Described as a “poacher turned gamekeeper”, Wregg spun an early career working in restaurants and a degree in English Literature from Oxford University into one of the most influential roles in natural wine. As the sales and marketing director for legendary London-based natural wine importers Les Caves de Pyrene, he oversees Caves’ legendary book of minimal intervention wines from Spain, Italy, France, South Africa, Australia, and the United States.

The book itself is a work of authorial wonder—download it here—a Homerian odyssey across the wine world, a free range Wreggian feast of the anecdotes, mythologies, and philosophies helping drive wine forward in 2017. In its volumes you’ll discover wines from near and far, with a particular focus on the wines of Oregon, strangely enough, whose provenance Wregg is single-handedly helping grow in the wine bars and restaurants of London. It’s no wonder that the winemakers here in Portland adore him.

“Natural wines might natural wines may be volatile, silty and sometimes untrustworthy,” Wregg told the Financial Times in 2011, “but they are also unusually delicious.” He’s telling Sprudge Wine readers much more in the interview below with Jordan Michelman, conducted digitally and over a long lunch at Terroirs, the Caves-owned natural wine bar in London’s Charing Cross.

Hello Doug Wregg, and thank you for speaking with Sprudge Wine. First things first, how did Les Caves de Pyrene get its start? Was the goal always to focus on “real wines” or did this evolve as a reaction to a market gap?

Les Caves de Pyrene started in 1988 selling the rustic wines of SW France (where the owner and founder was born and grew up). Over the years we focused on wines of terroir, those that spoke most eloquently of their origin. Our identification with regional “earthy” wines made by small vignerons made us a bit different; we began to look for greater purity and energy in the wines we sourced and this led us to discover natural wines, the consequent opening of our natural wine bars and founding of The Real Wine Fair.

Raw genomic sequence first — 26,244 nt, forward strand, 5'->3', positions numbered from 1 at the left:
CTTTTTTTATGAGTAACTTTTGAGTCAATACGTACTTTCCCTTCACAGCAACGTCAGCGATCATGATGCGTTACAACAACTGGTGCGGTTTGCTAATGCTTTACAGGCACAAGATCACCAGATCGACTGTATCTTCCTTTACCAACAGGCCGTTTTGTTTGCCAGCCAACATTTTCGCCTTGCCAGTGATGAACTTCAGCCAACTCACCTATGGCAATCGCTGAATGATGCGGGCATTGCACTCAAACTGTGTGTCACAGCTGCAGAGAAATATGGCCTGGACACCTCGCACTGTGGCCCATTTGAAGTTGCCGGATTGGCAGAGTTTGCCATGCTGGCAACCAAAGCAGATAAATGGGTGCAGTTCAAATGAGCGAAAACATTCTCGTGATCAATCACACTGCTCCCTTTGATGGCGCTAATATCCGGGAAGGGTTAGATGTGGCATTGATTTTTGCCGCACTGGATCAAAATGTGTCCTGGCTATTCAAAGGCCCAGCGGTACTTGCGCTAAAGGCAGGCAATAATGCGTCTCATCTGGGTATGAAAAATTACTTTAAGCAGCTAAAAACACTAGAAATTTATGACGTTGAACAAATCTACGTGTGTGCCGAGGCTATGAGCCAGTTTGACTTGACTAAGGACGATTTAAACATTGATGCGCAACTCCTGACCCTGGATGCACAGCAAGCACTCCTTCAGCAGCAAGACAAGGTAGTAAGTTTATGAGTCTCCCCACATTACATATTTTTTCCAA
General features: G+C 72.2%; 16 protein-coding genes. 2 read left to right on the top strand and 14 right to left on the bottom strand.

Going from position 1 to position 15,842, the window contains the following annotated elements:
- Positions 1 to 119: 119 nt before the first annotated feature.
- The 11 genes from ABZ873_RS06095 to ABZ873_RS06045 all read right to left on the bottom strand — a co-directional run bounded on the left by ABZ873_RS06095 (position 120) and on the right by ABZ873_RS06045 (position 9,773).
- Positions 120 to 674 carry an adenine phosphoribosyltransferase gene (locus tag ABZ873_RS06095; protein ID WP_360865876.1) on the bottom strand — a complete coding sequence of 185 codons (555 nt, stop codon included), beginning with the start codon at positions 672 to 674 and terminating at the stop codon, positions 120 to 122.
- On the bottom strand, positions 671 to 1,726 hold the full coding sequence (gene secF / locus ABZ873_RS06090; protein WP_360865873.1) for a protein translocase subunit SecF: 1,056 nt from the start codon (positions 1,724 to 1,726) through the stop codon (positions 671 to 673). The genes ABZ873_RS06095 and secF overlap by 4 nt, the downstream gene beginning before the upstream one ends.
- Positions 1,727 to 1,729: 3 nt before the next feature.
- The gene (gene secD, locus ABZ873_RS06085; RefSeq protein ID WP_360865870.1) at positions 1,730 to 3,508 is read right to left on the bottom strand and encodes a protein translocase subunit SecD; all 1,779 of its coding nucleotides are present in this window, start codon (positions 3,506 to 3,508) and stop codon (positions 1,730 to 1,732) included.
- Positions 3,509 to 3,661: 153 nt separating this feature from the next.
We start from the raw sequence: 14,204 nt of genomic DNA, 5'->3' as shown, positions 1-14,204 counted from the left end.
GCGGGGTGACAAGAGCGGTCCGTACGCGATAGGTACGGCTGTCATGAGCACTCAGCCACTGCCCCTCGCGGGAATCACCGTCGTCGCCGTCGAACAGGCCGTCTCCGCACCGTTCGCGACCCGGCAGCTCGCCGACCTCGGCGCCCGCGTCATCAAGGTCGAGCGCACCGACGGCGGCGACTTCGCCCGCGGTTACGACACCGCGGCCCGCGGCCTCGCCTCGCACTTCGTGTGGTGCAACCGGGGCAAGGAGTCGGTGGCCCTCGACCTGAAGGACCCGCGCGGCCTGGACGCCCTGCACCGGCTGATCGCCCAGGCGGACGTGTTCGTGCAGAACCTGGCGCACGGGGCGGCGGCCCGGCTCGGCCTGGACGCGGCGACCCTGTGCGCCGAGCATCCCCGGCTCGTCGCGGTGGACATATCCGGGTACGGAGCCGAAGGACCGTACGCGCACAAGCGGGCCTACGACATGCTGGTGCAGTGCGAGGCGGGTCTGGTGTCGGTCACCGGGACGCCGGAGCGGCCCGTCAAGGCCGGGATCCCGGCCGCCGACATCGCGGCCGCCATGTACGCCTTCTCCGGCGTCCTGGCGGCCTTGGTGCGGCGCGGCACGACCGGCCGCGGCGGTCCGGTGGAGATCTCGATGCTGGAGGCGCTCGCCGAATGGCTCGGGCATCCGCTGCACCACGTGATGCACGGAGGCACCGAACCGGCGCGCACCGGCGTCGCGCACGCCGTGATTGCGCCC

How many wines from North America do you currently work with? Whom do you represent from this part of the world?

We currently represent 18 growers from North America.

In California, we work with Clos Saron; Ambyth Estate; La Clarine Farm; Forlorn Hope; The Living Wines Collective; Ryme Cellars; Idlewild; and Ruth Lewandowski.

In Oregon, we work with Kelley Fox; Sokol Blosser; Bow & Arrow; Minimus; Golden Cluster; Beckham Estate; Ovum; and Statera Cellars.

Last, in Vermont we work with La Garagista.

Is there one particular wine in your portfolio you feel the most connected to?

Kelley Fox’s Maresh Pinot Noir—when I smell and taste the wine I am in the vineyard. I feel like I am drinking my real wine education, and surrendering to the memory of a place with its own special energy.

Who’s a LCdP winemaker you feel deserves more attention?

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Too many to mention! Dominique Lucas (Les Vignes du Paradis in Savoie and Burgundy) is making stunning wines.

We keep hearing rumors here in America of a global online shop for Les Caves. When will it launch? Will it really ship worldwide?

We are hoping to launch our on-line shop in September or October, and yes, we will offer to ship wine anywhere in the world. We already provide that service but it is not obvious when you look at our existing web site.

LCdP is involved in a number of different wine bar / bottle shop projects around the world. What’s the concept for each? And is it fair to say this approach to importer-partnered retail is uncommon?

Terroirs Wine Bar (London, Charing Cross) is the original natural wine bar. The concept is simple – a wine bar/restaurant serving wholesome food made from well-sourced ingredients with a great wine list featuring exciting and unusual naturally-made wines. The atmosphere is lively and casual. Brawn was the second place (it is now owned by the chef)–it has a different menu, a different feel to it. The other wine bars have their own identities also.

It is fairly uncommon, but things are changing. Some progressive wine retailers are also putting together some simple food offerings; whilst some restaurants have licenses to sell wines to take away. The differentiation between the on-and-off-trade sectors is blurring. Which I think is a good thing.

You recently hosted the 2017 edition of Real Wine Fair, one of the natural wine world’s leading events. Who stood out for you at Real this year? What was your favorite discovery of the festival? Is there a favorite moment from the show you can share with our readers?

This was probably the best fair to date (we say that every year). The quality was tremendous. We had a record number of producers attending (170) and countries represented (21). There was a great buzz and excellent interaction between the growers and the visitors.

The Americans were out in force. I loved the wines of Martha Stoumen. Evan Lewandowski’s latest vintages are delicious; Deirdre Heekin (La Garagista) is making miraculously beautiful wines from hybrid grape varieties in Vermont without additives. There were also many top Austrian artisan vignerons on show—the wines of Martin Arndorfer in Kamptal, Andreas Tscheppe and Sepp Muster in Styria and Claus Preisinger and Franz Weninger in Burgenland were stand-outs amongst the standouts.  And the Királyudvar wines from Tokaji surprised me—so graceful.